New body to raise funds for continued infrastructure expansion.
West Midlands Combined Authority has unveiled its draft budget for 2018/19.
The proposed figure of £178.4 million for the coming financial year will be discussed by the WMCA board at a meeting at Tally Ho! police centre in Birmingham on Friday January 12th. The figure would see a contribution by the constituent member authorities – Birmingham, Coventry, Dudley, Sandwell, Solihull, Walsall and Wolverhampton councils – totalling £118 million.The draft budget also proposes the introduction of a council tax precept to pay for the Mayor of the West Midlands – a figure of £7.5 million, equivalent to £12 a year on a Band D property or 23p a week.
The region’s councils agreed to form a combined authority with an elected mayor in return for the transfer of powers and funding from Whitehall to the West Midlands as part of the government’s devolution policy. The proposed budget would ensure the £36.5 million being given to the region by government this coming year is spent on infrastructure projects such as Midland Metro, Sprint and developing skills – as envisaged in the first devolution deal.
Cllr Izzi Seccombe, WMCA lead member for finance and investment, said: “Since the launch of devolution by the government the constituent and non-constituent members of the WMCA have worked hard to establish an organisation that is delivering real benefits for the West Midlands. This has resulted in substantial inward investment into the region of public sector money that would otherwise have been swallowed up by Whitehall. The WMCA has achieved a lot in a very short space of time. It requires funding to keep that work going and this figure represents superb value for money.”
Since the WMCA was established in 2016 it has:
· Secured two devolution deals that will see the wider region get £1.4 billion of government funding over the next 30 years – money that would normally have gone straight to Whitehall. It will be used to drive an £8 billion, 30 year investment programme.
· Started to deliver a long term transport plan that will see £3.4 billion of tram extensions, new suburban rail lines, cycle routes and motorway improvements built over the coming decade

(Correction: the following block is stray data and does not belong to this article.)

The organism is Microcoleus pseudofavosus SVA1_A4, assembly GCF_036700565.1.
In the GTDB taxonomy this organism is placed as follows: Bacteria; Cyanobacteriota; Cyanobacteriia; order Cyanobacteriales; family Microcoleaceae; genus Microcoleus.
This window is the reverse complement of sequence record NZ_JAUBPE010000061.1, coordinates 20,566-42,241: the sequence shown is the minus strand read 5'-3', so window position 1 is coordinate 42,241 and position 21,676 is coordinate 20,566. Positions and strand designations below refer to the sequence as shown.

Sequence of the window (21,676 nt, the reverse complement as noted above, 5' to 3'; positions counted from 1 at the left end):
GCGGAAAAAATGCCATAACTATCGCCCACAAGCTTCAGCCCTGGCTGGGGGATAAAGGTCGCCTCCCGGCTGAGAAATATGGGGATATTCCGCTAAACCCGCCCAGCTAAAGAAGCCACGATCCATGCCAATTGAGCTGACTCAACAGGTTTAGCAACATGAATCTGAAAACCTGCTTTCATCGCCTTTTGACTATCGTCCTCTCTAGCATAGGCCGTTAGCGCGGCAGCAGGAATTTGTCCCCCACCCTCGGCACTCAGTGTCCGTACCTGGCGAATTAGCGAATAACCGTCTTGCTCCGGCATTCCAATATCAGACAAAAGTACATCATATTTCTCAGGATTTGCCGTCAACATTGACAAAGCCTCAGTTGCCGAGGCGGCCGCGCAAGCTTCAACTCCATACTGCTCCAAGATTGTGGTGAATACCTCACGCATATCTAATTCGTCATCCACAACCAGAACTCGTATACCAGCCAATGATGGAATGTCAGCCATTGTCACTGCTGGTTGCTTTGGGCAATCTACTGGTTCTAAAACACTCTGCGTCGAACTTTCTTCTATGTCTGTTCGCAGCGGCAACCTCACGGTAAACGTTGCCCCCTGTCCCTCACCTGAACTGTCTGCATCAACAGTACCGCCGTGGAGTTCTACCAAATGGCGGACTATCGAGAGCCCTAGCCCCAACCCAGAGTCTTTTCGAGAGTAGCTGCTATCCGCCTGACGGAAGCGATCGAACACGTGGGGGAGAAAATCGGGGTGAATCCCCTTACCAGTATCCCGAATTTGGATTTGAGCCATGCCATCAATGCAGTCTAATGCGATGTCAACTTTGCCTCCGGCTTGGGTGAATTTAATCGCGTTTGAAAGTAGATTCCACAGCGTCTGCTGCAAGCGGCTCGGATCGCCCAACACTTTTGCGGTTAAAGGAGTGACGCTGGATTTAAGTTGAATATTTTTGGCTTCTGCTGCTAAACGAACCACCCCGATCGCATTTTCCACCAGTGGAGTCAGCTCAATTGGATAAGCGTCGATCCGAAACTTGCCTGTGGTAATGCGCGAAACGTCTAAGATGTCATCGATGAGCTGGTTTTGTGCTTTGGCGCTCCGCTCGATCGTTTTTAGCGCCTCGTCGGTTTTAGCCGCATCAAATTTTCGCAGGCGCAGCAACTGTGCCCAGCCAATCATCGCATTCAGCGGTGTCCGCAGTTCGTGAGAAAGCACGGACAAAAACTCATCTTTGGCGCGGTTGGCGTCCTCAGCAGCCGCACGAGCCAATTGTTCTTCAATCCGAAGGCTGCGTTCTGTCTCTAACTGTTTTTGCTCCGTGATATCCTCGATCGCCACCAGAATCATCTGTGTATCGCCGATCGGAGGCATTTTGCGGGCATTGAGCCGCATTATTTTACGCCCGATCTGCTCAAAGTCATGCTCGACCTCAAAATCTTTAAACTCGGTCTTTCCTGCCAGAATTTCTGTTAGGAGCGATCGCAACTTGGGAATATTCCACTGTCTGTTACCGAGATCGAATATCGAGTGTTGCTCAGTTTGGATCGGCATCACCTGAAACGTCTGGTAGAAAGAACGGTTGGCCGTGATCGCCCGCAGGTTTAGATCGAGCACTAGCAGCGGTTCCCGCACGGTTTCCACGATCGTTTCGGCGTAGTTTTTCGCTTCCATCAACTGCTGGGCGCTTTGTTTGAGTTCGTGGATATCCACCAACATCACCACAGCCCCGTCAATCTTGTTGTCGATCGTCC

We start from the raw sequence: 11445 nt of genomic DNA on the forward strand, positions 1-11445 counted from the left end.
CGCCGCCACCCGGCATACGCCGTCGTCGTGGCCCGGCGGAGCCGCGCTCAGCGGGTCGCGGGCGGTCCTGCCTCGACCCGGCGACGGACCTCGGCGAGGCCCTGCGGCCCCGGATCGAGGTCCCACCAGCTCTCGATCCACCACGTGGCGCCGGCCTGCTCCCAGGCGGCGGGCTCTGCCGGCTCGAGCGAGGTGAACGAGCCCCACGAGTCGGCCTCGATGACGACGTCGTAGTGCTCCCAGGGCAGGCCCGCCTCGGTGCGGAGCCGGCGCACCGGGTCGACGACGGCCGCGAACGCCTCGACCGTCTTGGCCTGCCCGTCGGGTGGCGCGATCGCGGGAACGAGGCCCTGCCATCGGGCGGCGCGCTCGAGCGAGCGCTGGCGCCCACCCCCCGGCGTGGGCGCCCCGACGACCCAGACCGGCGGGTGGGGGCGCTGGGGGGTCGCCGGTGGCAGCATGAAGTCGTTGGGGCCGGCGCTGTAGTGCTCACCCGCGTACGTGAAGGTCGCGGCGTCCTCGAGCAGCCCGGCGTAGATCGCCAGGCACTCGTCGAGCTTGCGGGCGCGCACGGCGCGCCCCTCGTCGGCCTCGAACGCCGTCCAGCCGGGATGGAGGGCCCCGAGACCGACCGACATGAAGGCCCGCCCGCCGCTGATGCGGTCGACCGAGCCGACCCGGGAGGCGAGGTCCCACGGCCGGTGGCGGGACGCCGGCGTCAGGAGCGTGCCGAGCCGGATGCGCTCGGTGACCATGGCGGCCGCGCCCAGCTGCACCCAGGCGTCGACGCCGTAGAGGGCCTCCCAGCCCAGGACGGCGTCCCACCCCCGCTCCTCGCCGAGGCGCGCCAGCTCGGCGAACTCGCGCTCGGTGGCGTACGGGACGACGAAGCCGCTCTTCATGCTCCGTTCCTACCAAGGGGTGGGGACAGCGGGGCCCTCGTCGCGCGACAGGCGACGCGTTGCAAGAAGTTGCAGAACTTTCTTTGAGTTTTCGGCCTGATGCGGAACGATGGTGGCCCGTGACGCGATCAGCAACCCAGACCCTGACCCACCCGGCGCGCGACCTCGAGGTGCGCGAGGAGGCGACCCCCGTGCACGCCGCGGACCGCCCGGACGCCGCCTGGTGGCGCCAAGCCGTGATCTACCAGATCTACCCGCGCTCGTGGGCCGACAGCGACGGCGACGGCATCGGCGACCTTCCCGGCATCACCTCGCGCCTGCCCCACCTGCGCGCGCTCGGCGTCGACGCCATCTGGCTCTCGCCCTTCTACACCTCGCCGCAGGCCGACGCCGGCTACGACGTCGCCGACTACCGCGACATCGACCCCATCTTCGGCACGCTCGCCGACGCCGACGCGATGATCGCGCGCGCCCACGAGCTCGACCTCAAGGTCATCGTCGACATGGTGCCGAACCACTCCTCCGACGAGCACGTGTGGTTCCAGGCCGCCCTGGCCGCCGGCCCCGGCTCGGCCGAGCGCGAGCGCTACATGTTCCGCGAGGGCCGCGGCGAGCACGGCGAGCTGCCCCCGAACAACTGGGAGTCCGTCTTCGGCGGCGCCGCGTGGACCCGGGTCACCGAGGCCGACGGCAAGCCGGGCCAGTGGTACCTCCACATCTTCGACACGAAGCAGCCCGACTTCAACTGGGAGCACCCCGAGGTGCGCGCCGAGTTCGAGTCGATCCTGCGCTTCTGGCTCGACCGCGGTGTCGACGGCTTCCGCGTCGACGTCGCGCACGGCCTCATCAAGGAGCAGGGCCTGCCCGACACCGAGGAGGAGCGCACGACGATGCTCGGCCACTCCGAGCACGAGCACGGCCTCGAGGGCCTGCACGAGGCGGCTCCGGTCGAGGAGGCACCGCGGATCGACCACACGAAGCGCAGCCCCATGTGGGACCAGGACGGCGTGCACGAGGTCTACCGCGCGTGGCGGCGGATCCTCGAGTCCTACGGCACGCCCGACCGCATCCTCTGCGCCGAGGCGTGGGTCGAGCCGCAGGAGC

· Launched a £200 million brownfield remediation fund to clean up 1,600 hectares of contaminated industrial land and bring it back into use for new homes and commercial development
· Launched the Greater Icknield and Smethwick Housing Growth Prospectus in collaboration with Birmingham and Sandwell Councils, a blueprint to accelerate a £400 million development of 5,160 new homes in Birmingham and Smethwick.
· Invested nearly £100 million in the Coventry City Centre South which will transform some of the most out-dated areas of the city
As well as the constituent authorities there are 17 non-constituent members of the WMCA. These comprise local authorities in neighbouring counties, local enterprise partnerships, West Midlands Fire and Rescue Authority and West Midlands Police. Their contribution remains unchanged for 2018/19 from the first year of the WMCA – £25,000 each.
The establishment of an elected mayor for the region was a condition of the devolution deal. Conservative Party candidate Andy Street, the former chief executive of John Lewis, was elected in May 2017, one of six new metropolitan mayors around the country.
His primary role is to chair the WMCA and oversee economic growth, transport, housing, skills and jobs across the region. However since his election he has also taken a leading role in tackling issues such as homelessness and rough sleeping, youth unemployment, community cohesion and air quality. This has seen the Mayor set up:
· A homelessness taskforce – aimed at designing out homelessness through co-ordinated working between the public, private and voluntary sectors on schemes such as Change Into Action
· A leadership commission – a taskforce of inspirational role models to help people from under-represented parts of society make it to the top of the career ladder
· Mayor’s Mentors – a scheme providing mentoring for young people
· Funding for Growth – a programme to identify new ways of funding projects and the ambitions of the WMCA
· An action plan to tackle road congestion and increase the resilience of the transport network while encouraging people to use public transport, cycle and walk
Mr Street’s first year of office is being paid for by the WMCA’s 2017/18 devolution money. An alternative system must be established for the coming financial year and finance experts from the private sector, local government and academia have concluded the best way to do so is through a precept.
Under the precept, £2 would go on operational running costs of the mayoral office while £10 would be used to implement congestion-busting measures focused on cycling, park and ride services and Sprint rapid-transit using road-running tram-style vehicles.
Mr Street said: “In the seven months the role of Mayor has existed, the value of the office has already become quite clear, particularly in ensuring our region punches above its weight with Government. The region is making exceptional progress and we must ensure this continues and help with our work to tackle homelessness and other important areas of work. The precept will be vital in ensuring we can continue our region’s economic recovery.
“But I am conscious also that we need quick action to tackle congestion and this is what the majority of the precept will be used for, particularly encouraging cycling and giving commuters a viable alternative to driving.”
After being discussed at next week’s meeting the proposed budget will then go before the WMCA budget scrutiny task group, which will report back to the board on February 9th.
The full proposed budget documents can be read here.